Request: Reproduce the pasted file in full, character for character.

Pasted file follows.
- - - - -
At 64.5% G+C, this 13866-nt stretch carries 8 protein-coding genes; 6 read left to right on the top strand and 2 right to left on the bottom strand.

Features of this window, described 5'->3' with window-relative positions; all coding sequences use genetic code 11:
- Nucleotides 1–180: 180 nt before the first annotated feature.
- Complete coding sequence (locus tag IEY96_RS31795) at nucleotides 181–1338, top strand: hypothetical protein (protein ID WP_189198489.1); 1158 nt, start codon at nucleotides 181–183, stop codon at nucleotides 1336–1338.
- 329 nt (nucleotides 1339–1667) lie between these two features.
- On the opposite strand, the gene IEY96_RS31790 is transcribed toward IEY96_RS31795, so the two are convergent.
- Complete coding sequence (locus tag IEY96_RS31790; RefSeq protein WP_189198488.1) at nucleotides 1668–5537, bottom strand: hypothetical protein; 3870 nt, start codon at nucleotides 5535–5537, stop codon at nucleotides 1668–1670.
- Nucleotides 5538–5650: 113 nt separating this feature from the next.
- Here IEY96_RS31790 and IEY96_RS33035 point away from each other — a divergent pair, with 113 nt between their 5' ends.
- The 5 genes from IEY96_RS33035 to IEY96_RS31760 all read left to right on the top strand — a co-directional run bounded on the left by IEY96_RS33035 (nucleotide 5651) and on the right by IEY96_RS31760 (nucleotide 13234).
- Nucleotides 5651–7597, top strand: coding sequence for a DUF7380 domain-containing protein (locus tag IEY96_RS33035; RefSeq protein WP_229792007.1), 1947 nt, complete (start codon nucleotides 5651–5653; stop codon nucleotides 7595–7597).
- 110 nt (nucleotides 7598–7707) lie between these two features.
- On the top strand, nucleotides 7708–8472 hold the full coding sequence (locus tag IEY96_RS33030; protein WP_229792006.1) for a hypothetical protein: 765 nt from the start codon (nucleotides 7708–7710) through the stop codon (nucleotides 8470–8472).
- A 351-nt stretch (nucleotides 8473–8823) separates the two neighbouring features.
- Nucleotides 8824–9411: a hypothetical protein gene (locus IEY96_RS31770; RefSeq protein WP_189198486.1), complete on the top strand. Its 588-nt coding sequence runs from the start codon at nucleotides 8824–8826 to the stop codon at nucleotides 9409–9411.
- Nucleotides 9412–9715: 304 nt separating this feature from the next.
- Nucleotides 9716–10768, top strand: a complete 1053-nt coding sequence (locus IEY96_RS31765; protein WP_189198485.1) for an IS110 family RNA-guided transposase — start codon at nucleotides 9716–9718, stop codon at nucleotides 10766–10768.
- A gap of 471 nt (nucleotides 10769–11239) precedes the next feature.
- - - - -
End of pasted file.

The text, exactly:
At 64.5% G+C, this 13866-nt stretch carries 8 protein-coding genes; 6 read left to right on the top strand and 2 right to left on the bottom strand.

Features of this window, described 5'->3' with window-relative positions; all coding sequences use genetic code 11:
- Nucleotides 1–180: 180 nt before the first annotated feature.
- Complete coding sequence (locus tag IEY96_RS31795) at nucleotides 181–1338, top strand: hypothetical protein (protein ID WP_189198489.1); 1158 nt, start codon at nucleotides 181–183, stop codon at nucleotides 1336–1338.
- 329 nt (nucleotides 1339–1667) lie between these two features.
- On the opposite strand, the gene IEY96_RS31790 is transcribed toward IEY96_RS31795, so the two are convergent.
- Complete coding sequence (locus tag IEY96_RS31790; RefSeq protein WP_189198488.1) at nucleotides 1668–5537, bottom strand: hypothetical protein; 3870 nt, start codon at nucleotides 5535–5537, stop codon at nucleotides 1668–1670.
- Nucleotides 5538–5650: 113 nt separating this feature from the next.
- Here IEY96_RS31790 and IEY96_RS33035 point away from each other — a divergent pair, with 113 nt between their 5' ends.
- The 5 genes from IEY96_RS33035 to IEY96_RS31760 all read left to right on the top strand — a co-directional run bounded on the left by IEY96_RS33035 (nucleotide 5651) and on the right by IEY96_RS31760 (nucleotide 13234).
- Nucleotides 5651–7597, top strand: coding sequence for a DUF7380 domain-containing protein (locus tag IEY96_RS33035; RefSeq protein WP_229792007.1), 1947 nt, complete (start codon nucleotides 5651–5653; stop codon nucleotides 7595–7597).
- 110 nt (nucleotides 7598–7707) lie between these two features.
- On the top strand, nucleotides 7708–8472 hold the full coding sequence (locus tag IEY96_RS33030; protein WP_229792006.1) for a hypothetical protein: 765 nt from the start codon (nucleotides 7708–7710) through the stop codon (nucleotides 8470–8472).
- A 351-nt stretch (nucleotides 8473–8823) separates the two neighbouring features.
- Nucleotides 8824–9411: a hypothetical protein gene (locus IEY96_RS31770; RefSeq protein WP_189198486.1), complete on the top strand. Its 588-nt coding sequence runs from the start codon at nucleotides 8824–8826 to the stop codon at nucleotides 9409–9411.
- Nucleotides 9412–9715: 304 nt separating this feature from the next.
- Nucleotides 9716–10768, top strand: a complete 1053-nt coding sequence (locus IEY96_RS31765; protein WP_189198485.1) for an IS110 family RNA-guided transposase — start codon at nucleotides 9716–9718, stop codon at nucleotides 10766–10768.
- A gap of 471 nt (nucleotides 10769–11239) precedes the next feature.